2022 wrap-up: best movies, TV shows, music of the year

Rich in great entertainment in all hemispheres of media, 2022 shined with its releases this year. As the fall semester comes to an end and 2023 rounds the corner, The Daily Texan compiled a list of the best movies, television and albums of the year.



“Nope” directed by Jordan Peele

Jordan Peele returns and successfully goes three-for-three in his new extraterrestrial horror adventure with out-of-this-world stakes starring Keke Palmer, Daniel Kaluuya, Steven Yeun and Brandon Perea. The beauty of “Nope” lies in its cinematography from Hoyte Van Hoytema (“Tenet,” “Interstellar”) and the rich thematic underlyings of Jordan Peele himself. Audiences will find this movie to only get better and better upon rewatch and understand why this is one of the best of the year.

“Everything Everywhere All At Once” directed by Daniels 

Daniel Kwan and Daniel Scheinert’s cross-genre masterpiece skillfully accounts a family’s journey through the multiverse. The thought-provoking film incorporates absurdist visuals and flashy action sequences to deliver an entertaining sci-fi flick, all while tackling underlying themes of healing and generational trauma. Hilarious and thought-provoking, the film offers something for any viewer to take away — although seeing Jamie Lee Curtis with hot dog fingers might just be the film’s biggest draw.


“Black Panther: Wakanda Forever” directed by Ryan Coogler 

Ryan Coogler transports audiences to the beauty of Wakanda while effortlessly introducing Talokan, an underwater Mesoamerican kingdom that is equally as mesmerizing. The film offers an emotional tribute to the late Chadwick Boseman while balancing complex themes of colonization, grief and the fight for survival. 


“Wendell & Wild” directed by Henry Selick

Playing demon brothers in entrancing stop motion, Jordan Peele and Keegan-Michael Key team up once again in a whimsical film by Henry Selick (“Coraline”). The film centers on 13-year-old Kat Elliot’s battle with demons, darkness and the big bad of private prisons in her town. 

TV Shows 

“Stranger Things” season four created by the Duffer Brothers 

The sci-fi cultural phenomenon “Stranger Things” returned for its fourth season with multimillion- dollar high stakes and an upside-down-defying story. Featuring the familiar lovable cast, beautiful cinematography and branching storylines, “Stranger Things” season four will have audiences eager to revisit Hawkins once again.


“The Bear” season one created by Christopher Storer, TW: suicide 

When chef Carmen “Carmy” Berzatto returns to Chicago following the death of his brother, he finds himself in charge of his brother’s struggling sandwich shop. Despite kitchen brawls, criminal activity and an enormous inherited debt, the chef finds a chosen family in his kitchen staff. In the role of Carmy, Jeremy Allen White brings the heat, leading the show’s ensemble in a story about healing and acceptance.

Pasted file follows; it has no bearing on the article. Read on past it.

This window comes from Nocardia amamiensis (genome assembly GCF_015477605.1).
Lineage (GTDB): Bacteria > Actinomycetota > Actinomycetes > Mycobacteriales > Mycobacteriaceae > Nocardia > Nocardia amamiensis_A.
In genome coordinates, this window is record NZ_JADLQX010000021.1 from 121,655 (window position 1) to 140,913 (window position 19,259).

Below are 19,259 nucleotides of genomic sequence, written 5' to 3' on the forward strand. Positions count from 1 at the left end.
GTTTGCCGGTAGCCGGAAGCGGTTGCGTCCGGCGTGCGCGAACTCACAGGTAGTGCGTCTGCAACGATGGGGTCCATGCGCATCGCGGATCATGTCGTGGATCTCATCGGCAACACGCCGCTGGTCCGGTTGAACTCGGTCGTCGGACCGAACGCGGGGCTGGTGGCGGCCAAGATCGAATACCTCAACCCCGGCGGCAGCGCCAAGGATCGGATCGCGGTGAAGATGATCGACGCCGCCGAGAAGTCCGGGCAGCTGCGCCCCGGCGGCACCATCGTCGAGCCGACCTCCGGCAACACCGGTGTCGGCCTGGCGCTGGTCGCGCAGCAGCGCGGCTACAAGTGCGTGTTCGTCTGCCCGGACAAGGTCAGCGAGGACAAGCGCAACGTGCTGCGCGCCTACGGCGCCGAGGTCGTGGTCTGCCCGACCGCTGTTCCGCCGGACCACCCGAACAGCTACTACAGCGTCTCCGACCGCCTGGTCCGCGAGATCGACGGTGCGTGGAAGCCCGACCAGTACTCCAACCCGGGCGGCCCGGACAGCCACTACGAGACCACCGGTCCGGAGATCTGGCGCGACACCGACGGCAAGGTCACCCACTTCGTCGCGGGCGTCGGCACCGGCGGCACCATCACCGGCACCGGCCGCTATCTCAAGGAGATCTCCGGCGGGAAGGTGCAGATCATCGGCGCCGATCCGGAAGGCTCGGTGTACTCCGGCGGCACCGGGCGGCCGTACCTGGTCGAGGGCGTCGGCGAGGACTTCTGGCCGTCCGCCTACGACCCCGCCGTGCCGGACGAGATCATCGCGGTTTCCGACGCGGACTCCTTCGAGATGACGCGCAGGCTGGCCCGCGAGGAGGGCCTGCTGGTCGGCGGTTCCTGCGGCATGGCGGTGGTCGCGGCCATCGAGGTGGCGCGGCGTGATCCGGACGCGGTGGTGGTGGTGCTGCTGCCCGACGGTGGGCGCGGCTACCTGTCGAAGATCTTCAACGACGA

“Abbott Elementary” season two created by Quinta Brunson 

From Sheryl Lee Ralph to Tyler James Williams to Quinta Brunson herself, “Abbott Elementary” shines with a star-studded cast, striking comedic gold when it premiered in 2021. The mockumentary sitcom holds onto its spotlight with its second season through its expert comedic timing, clever banter and a much-needed glimpse into the daily lives of school faculty. 


“Bridgerton” season two created by Chris Van Dusen 

Bridgerton returned for a second season full of tension and longing that will satisfy any and all hopeless romantics. Following Anthony Bridgerton and new addition Kate Sharma’s blossoming romance, the period piece dazzles yet again with extravagant sets and costumes, sweeping orchestral covers of modern songs and a slow burn romance full of heated looks and passionate lines of dialogue that will leave viewers breathless. 



Renaissance by Beyoncé 

In her summer release, Beyoncé provided listeners with an electric album using her signature artistry to deliver a project full of historically powerhouse genres such as ballroom, dancehall, house and trap. Marking her seventh solo studio album, Renaissance stood out this year as a triumphant celebration of self-love, confidence and embracing one’s sexuality with its upbeat tracklist and unabashed groove.


Harry’s House by Harry Styles 

In his third studio album, Harry Styles delivered a tracklist full of 1970s pop and funk genres, groovy bass lines and bold horns. Harry’s House shows off a more colorful, upbeat sound with a few moments of delicate vulnerability, gifting fans with a multitude of musical earworms and catchy melodies they will surely hum to themselves all day.


Traumazine by Megan Thee Stallion 

Megan Thee Stallion’s surprise release Traumazine delivers a dynamic album, showing off her sonic versatility with a catalog of songs that range from powerful 1990s hip-hop-inspired songs to slower, more sensual tracks. She continues to show off this range lyrically, rapping about topics such as her own trauma, mental health, grief and plight in the industry. Displaying her range, Traumazine creates a raw and powerful declaration of the strength and prowess of Megan Thee Stallion. 


Hold The Girl by Rina Sawayama 

Rina Sawayama takes pop stardom by the reins with her sophomore album. Transcending any singular genre, the album showcases Sawayama’s signature glamorous, bold soundscapes while leaning on more personal themes such as self-acceptance and healing one’s inner child. Adopting inspiration from 2000s rock ballads on tracks like “Phantom,” and more flashy, autotune-heavy arrangements on “Imagining,” Sawayama proves herself as one of pop music’s most ambitious, versatile creators.